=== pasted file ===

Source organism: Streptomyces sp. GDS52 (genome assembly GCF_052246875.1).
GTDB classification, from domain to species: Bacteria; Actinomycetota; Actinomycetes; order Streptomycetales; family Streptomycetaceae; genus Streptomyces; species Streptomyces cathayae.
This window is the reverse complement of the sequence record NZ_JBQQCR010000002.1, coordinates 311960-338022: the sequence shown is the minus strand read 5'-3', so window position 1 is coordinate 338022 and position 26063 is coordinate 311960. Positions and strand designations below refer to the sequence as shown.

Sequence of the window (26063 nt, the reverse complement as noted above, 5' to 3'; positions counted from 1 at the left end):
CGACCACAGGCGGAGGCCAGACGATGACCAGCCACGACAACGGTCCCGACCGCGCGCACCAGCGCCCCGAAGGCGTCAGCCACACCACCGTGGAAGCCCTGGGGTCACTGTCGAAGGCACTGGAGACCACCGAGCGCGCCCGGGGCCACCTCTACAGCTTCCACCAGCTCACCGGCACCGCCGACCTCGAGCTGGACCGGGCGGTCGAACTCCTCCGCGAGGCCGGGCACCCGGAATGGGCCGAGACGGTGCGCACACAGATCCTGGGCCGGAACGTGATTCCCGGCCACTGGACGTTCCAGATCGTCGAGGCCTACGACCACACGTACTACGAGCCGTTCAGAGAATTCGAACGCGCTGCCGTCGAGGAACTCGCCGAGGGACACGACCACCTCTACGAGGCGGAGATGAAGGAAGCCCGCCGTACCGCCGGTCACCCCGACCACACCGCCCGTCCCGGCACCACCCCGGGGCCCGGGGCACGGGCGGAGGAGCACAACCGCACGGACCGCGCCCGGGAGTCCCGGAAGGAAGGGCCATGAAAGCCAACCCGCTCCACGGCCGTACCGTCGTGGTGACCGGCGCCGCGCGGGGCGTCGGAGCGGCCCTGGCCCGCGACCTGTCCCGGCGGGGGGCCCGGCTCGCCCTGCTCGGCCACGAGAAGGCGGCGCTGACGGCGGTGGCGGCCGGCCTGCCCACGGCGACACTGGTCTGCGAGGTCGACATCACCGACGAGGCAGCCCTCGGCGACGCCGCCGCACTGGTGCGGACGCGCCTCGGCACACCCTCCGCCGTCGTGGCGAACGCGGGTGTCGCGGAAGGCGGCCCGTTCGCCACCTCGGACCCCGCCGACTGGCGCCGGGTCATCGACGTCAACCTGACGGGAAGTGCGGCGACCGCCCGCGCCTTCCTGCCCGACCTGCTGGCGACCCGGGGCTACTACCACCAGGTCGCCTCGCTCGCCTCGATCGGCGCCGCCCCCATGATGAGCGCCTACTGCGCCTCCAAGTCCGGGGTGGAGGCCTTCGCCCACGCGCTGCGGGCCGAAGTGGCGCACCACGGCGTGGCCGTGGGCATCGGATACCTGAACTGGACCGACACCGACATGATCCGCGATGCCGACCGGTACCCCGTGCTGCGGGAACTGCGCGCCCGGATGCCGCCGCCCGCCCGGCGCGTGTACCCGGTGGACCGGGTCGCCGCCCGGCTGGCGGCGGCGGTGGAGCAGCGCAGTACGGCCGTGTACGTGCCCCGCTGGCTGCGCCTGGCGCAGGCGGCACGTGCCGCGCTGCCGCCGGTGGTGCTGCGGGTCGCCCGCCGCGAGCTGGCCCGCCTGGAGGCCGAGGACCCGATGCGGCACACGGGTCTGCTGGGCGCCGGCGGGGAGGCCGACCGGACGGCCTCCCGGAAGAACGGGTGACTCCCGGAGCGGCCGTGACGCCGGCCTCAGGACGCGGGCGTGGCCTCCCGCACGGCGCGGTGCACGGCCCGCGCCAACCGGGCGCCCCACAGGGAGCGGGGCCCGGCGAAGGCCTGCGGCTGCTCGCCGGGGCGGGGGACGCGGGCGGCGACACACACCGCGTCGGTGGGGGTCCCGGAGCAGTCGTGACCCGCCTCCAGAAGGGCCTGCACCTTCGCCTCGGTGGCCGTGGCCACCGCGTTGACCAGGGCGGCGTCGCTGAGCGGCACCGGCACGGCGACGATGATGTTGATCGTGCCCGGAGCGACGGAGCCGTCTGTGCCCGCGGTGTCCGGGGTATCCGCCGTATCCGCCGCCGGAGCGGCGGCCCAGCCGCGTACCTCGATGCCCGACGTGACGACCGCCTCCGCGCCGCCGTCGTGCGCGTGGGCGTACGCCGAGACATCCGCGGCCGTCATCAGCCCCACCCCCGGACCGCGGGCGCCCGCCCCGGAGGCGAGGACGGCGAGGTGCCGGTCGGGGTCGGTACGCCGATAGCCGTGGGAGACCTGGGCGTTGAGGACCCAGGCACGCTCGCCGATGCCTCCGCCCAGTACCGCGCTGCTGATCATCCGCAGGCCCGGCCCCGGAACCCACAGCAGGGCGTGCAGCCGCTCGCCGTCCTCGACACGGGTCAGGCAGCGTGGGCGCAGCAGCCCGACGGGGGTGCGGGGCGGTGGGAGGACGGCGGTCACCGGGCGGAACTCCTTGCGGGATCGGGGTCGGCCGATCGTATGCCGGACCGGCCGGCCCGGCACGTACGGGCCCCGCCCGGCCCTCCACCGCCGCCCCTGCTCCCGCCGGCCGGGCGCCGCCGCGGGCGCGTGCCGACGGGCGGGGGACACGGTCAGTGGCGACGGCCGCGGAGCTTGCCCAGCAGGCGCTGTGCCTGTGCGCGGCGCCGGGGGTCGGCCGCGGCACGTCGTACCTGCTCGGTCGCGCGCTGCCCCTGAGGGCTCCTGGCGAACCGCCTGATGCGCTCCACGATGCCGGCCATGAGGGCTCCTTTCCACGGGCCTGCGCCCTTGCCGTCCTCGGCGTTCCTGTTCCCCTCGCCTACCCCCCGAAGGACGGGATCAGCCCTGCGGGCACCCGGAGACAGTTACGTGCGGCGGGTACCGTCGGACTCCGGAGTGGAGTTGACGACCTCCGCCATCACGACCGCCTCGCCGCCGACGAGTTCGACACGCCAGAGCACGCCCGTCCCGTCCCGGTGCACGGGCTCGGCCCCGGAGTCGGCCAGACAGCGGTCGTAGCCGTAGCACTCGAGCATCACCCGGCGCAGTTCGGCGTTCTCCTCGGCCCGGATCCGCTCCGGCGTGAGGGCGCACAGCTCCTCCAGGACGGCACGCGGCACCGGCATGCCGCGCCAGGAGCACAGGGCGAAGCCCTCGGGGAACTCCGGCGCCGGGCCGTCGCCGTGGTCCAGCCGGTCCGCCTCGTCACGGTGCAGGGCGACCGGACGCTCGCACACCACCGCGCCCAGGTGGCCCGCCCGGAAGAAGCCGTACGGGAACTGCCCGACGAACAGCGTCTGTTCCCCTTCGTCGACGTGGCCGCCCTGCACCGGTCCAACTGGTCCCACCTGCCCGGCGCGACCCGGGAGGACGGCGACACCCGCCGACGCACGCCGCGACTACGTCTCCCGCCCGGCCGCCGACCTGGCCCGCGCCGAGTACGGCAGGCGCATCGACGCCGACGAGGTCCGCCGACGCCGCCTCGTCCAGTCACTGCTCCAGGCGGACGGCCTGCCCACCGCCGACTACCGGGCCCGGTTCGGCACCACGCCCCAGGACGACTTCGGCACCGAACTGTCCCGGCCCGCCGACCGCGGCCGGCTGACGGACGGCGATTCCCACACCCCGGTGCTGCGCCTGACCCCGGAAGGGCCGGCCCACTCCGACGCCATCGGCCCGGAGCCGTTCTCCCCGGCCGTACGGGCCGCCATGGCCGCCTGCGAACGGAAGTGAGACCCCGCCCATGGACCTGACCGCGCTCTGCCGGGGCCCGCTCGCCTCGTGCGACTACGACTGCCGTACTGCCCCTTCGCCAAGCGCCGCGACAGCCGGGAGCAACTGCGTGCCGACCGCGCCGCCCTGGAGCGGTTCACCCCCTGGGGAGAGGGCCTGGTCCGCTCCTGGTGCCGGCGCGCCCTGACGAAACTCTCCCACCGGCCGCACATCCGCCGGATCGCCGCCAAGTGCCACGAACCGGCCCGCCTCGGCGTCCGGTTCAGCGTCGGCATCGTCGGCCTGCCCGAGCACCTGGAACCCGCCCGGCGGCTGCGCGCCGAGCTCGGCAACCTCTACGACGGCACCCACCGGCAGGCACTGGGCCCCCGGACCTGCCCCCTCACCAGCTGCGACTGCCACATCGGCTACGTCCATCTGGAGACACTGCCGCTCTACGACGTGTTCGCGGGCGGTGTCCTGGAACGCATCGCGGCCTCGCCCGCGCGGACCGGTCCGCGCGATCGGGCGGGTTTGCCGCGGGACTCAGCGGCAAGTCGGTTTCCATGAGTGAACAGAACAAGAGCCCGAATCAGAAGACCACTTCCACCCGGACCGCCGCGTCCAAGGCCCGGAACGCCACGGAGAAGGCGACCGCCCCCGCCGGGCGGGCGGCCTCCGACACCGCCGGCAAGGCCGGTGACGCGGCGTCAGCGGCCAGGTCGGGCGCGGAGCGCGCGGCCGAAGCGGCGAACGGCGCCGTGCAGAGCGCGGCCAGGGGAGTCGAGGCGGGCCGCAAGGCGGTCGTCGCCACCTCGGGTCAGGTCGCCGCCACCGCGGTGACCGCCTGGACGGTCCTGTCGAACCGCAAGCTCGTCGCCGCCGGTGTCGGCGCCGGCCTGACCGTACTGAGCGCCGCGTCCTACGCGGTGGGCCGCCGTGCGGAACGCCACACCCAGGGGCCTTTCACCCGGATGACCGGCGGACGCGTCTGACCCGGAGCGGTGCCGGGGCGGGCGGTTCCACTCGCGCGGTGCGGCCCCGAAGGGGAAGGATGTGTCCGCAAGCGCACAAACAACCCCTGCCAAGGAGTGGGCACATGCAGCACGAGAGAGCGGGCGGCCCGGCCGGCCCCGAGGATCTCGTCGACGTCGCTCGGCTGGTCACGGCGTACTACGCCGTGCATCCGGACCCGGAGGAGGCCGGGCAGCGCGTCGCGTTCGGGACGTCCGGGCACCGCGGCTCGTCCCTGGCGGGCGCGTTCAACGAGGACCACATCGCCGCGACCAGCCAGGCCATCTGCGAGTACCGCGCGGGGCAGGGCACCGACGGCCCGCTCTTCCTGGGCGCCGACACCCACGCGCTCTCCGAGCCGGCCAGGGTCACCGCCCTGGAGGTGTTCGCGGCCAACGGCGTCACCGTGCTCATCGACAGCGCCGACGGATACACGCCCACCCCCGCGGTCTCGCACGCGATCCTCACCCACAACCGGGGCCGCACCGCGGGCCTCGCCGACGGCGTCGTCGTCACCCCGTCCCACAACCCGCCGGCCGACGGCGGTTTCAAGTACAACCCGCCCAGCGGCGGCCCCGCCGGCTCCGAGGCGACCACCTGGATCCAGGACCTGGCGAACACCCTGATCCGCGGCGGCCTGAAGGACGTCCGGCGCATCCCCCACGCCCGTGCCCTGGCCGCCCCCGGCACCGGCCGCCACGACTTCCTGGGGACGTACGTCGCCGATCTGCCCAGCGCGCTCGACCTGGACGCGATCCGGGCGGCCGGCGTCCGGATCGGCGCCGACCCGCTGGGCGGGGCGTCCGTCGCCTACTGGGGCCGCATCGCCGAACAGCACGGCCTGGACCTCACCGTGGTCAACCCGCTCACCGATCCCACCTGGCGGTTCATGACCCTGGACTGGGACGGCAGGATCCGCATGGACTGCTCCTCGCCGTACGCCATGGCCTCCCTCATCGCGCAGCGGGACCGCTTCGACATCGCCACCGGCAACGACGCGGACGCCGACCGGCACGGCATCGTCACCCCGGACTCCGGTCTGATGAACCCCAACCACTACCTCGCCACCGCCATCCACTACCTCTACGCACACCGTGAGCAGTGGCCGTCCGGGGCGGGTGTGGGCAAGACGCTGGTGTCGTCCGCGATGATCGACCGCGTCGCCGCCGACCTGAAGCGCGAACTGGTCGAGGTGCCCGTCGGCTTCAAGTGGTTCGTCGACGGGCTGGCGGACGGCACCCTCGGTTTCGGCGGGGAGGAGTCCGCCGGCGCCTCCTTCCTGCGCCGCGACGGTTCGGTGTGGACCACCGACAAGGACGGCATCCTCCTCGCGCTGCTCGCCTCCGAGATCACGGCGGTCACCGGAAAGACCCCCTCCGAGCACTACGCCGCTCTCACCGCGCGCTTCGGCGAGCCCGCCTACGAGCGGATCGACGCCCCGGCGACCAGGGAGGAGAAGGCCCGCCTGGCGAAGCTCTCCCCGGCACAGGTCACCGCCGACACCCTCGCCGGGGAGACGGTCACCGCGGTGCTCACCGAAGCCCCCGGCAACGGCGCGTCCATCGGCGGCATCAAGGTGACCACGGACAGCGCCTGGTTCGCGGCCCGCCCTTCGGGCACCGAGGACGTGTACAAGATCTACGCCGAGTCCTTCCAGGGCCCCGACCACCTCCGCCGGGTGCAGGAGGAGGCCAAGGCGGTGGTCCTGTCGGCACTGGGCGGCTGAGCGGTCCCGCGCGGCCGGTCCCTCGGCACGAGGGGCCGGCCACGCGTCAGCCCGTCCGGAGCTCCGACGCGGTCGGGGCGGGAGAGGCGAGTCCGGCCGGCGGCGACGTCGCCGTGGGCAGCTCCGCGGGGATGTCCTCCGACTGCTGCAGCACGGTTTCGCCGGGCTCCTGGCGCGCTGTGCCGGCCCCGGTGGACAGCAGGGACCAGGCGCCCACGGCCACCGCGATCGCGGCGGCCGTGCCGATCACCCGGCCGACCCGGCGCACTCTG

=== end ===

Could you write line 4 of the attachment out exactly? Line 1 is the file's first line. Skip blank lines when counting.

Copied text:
Sequence of the window (26063 nt, the reverse complement as noted above, 5' to 3'; positions counted from 1 at the left end):